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Please consider this thermal radiation problem.

Preliminary/Background: A spherical black body B1, like a star, is in a setting with no other thermally active objects nearby. Space is at a temperature of 0 K. The body has internal reactions (nuclear, say) which cause its surface temperature to be 1000 K when at steady state in this setting. A similar (same radius, mass, thermal diffusivity) spherical black body B2, in the same setting, has nuclear reactions that cause its surface temperature to be only 900 K.

The problem: Body B1 is now brought close enough to B2 (say their surfaces are separated by a distance of 2x the radius) to cause a new steady state condition to be established. Ignore gravity.

How would I go about calculating the new temperatures of the bodies after they come to thermally interact? As in, what other information is needed? It is intuitive that the temperatures of both would increase from the case where they were each in isolation because they went from thermally interacting with an environment at 0 K to an environment on average above 0 K (since the environment of each now includes the other). Assume the nuclear reactions inside each are not impacted by the presence of the other. I am sure that more information is needed to calculate the new steady state temperature of each. What information would that be? If we assume near infinite thermal conductivity such that each body is at a uniform temperature then that will make the problem easier. It seems clear we would need the heat capacity as well. Any ideas about what other variables are needed and the governing equations to solve?

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  • $\begingroup$ I've removed a number of comments that were attempting to answer the question and/or responses to them. Commenters, please keep in mind that comments should be used for suggesting improvements and requesting clarification on the question, not for answering. $\endgroup$
    – David Z
    Aug 18, 2020 at 7:22

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Assume two spherical blackbodies at temperatures $T_1$ and $T_2$ with constant radii $r_1$ and $r_2$ and infinite thermal conductivity. The two objects are initially individually radiating into empty space at temperature $T_{\mathrm{inf}}=0\,\mathrm{K}$. Assuming steady state, the corresponding heat generation must be $$Q_i=4\pi r_i^2\sigma T_i^4$$ (corresponding to volumetric heat generation of $3\sigma T_i^4/r_i$), where $\sigma$ is the Stefan-Boltzmann constant.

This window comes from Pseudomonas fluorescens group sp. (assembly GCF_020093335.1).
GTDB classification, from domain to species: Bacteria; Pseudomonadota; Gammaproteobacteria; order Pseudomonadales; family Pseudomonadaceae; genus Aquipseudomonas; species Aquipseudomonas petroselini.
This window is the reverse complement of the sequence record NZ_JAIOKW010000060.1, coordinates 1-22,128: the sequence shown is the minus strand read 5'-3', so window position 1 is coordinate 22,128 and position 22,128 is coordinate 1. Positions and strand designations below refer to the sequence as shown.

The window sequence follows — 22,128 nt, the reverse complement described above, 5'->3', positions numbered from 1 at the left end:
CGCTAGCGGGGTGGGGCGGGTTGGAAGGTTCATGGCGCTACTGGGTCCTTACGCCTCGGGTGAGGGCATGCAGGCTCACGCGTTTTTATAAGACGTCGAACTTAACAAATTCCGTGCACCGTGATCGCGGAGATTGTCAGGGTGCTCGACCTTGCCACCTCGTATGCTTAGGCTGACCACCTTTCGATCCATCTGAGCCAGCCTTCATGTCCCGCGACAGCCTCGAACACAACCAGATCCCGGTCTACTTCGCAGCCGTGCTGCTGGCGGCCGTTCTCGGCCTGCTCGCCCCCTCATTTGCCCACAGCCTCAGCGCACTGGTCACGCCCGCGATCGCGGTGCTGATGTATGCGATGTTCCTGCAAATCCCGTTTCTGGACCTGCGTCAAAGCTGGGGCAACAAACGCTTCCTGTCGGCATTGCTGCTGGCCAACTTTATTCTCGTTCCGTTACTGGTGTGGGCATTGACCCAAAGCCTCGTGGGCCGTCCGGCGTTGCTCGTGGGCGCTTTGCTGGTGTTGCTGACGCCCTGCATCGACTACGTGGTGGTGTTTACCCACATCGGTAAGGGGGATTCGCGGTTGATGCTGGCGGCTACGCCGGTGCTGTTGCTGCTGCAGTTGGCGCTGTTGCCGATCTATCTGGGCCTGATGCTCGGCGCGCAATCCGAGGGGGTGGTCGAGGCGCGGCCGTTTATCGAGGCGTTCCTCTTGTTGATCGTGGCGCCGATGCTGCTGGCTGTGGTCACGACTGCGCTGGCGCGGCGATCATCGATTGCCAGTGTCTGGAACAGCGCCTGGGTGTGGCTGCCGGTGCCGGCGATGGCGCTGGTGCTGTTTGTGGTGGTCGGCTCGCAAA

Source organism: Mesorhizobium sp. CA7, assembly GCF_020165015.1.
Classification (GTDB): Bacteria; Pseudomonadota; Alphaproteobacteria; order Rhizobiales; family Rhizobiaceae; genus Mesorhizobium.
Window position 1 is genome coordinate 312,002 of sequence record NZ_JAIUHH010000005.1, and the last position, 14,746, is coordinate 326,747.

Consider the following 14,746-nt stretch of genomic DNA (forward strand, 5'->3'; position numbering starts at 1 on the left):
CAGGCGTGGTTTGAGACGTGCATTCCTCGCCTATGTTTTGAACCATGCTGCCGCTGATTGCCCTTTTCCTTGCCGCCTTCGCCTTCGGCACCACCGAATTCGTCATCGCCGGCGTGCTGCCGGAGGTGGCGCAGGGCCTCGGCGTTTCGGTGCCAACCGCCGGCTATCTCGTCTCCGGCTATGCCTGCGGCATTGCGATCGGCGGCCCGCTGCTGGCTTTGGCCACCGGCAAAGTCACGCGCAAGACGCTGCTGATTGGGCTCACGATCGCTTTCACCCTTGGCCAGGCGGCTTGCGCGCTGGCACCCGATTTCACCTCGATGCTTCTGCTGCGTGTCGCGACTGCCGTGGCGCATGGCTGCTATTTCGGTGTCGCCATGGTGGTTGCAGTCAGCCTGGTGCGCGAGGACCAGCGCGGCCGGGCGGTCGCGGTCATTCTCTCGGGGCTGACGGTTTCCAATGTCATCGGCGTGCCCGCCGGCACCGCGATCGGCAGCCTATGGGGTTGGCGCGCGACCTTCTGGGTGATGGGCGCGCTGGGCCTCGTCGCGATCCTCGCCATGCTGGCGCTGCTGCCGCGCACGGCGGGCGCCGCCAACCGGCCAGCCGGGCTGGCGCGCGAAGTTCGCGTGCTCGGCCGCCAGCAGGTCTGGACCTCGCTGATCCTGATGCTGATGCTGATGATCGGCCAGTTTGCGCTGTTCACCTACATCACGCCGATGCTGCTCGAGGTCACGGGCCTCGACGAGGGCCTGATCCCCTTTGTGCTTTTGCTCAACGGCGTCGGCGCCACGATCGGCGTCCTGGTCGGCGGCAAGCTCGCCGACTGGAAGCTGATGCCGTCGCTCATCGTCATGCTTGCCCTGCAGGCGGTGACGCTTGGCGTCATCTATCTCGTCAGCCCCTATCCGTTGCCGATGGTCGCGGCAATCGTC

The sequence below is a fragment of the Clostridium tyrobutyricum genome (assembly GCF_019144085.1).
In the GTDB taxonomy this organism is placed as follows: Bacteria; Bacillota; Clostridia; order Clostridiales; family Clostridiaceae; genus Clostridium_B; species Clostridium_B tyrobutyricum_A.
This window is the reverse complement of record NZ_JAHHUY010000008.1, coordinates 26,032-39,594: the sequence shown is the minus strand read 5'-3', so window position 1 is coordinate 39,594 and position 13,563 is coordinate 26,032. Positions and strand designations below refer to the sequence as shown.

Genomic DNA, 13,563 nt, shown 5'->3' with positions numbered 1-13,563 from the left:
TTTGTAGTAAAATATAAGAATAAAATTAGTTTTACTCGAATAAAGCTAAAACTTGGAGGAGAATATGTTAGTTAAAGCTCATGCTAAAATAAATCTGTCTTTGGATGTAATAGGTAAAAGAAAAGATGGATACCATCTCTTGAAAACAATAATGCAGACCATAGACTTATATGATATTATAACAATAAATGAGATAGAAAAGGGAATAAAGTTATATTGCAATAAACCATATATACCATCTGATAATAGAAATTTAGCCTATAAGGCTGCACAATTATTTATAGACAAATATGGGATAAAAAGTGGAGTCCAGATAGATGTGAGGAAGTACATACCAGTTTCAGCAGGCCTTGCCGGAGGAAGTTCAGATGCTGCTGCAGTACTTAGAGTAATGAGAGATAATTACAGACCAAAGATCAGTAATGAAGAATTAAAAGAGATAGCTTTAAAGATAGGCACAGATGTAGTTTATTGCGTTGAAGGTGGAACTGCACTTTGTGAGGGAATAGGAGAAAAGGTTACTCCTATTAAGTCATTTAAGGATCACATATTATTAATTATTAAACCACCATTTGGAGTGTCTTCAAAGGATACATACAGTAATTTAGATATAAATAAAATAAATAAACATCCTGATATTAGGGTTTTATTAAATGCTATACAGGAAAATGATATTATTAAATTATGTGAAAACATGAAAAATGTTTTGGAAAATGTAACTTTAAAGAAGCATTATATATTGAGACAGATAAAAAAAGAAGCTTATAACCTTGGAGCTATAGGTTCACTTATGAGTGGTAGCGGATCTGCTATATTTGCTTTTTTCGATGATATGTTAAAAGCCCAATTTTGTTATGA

Assuming the two objects are placed in the same region at a center-to-center distance $d>>r$, each object $i$ now receives an additional incoming flux of approximately $a_{ij}\sigma T_j^4$ from a solid angle of $a_{ij}=A_j/4\pi d^2=r_j^2/4 d^2$, where $A_j$ is the cross-sectional area of object $j$. The new energy balance is therefore now $$4\pi r_i^2\sigma T_i^{\prime 4}= 4\pi r_i^2\sigma T_i^4+ r_i^2r_j^2 \sigma T_j^{\prime 4}/d^2,$$

where the new equilibrium temperatures $T_i^{\prime}$ and $T_j^{\prime}$ can be found iteratively, for example.

The case of $d$ comparable to $r$ requires a more complex view factor, generally obtained from a table of values or an empirical fit, as discussed here.

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  • $\begingroup$ Where did you get that view factor equation for when d is comparable to r? If I take d = 4r, such that the separation between surfaces is 2r, then the calculated view factor is 0.0557 for r1=r2. This does not match up with the results from this calculator (0.015877). thermalradiation.net/calc/sectionc/C-137.html $\endgroup$
    – Karlton
    Aug 17, 2020 at 23:07
  • $\begingroup$ That's a great site; I edited to include it. The other formula, now removed, was a cheat using two coaxial parallel disks. $\endgroup$ Aug 18, 2020 at 0:30

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